Access to Quality Education in ASEAN


Students all over the world deserve to learn in a healthy and safe environment which enable them to learn with the utmost comfort. Things that improve the qualities of education such as, safe facilities for students alike, qualified teachers and professors, and the availability of global scholarships should be accessible to all students including people with disabilities and indigenous students as well. However, these qualities of education are not easy to be fulfilled by every institution.

Equity, Access, and Quality of Education in ASEAN

In ASEAN, countries like Vietnam, Indonesia, and Malaysia, still encounter challenges concerning educational equity, access and quality. Furthermore, these are middle income countries; It is difficult for the government to balance out who gets to be privileged and who gets excluded due to their arguably finite resources. Therefore, not every institution is able to access facilities that could provide students alike with comfort while studying such as ICT rooms, ramps and railings for disabled students as well as libraries.

Photo showing poor village students in ASEAN.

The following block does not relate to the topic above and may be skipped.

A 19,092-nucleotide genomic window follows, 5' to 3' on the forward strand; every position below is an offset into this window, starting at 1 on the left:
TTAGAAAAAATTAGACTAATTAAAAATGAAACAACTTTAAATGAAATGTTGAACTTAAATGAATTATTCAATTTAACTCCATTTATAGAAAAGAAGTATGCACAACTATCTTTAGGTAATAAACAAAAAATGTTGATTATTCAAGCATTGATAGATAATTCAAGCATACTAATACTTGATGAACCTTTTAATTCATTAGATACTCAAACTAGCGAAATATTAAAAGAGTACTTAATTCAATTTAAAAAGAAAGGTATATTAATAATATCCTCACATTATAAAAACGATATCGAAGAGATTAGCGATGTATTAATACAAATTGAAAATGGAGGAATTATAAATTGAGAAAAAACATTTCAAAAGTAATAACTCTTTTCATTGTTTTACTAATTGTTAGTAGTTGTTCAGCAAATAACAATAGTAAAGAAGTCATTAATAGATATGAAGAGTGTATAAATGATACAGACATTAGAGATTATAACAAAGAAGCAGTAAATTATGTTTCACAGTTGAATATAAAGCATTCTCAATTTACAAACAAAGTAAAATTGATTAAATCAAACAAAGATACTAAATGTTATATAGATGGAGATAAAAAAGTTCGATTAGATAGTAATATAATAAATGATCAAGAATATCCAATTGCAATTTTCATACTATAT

Moreover, family income has also become a major contributor to access and quality of education of students. According to The HEAD Foundation Literature Review, study has shown that private tuitions are much more prevalent amongst 85% of rich students during 2013. In contrast, 38% of students from the poorest families barely have access to private tuitions outside of school. With only little income, the poorest families are not able to provide the support their children need in order to improve their academic performance in school.

Figure 1. Children age 12 taking extra classes outside of school.

To make matters worse, the quality of education of students has also been affected by the socioeconomic status of their families. In accordance with UNICEF, the secondary school net attendance rate amongst the poorest families was only 60% compared to the richest households with 92% of attendance rate in Vietnam.

Incentives for ASEAN Individuals

As we only hold little power to prevent this issue from spreading, the least we can do is ask our governments to put everyone’s education as the main priority in both policy and practice. We need to ensure that our governments make firm decisions to provide free education to all primary schools including those who are vulnerable and disempowered.


Evidently, while the world is making progress to ensure all children receive equal access to education, there are still many of those who find it difficult to acquire these basic necessities. Hence, the SDG 4 (Quality Education) and Education 2030 goals are extremely important and desirable in ASEAN. Although, these strong aspirations are not easily achievable with the snap of one’s fingers. So, it is our duty to make these impossibilities happen and build a better future for the leaders of the next generation.


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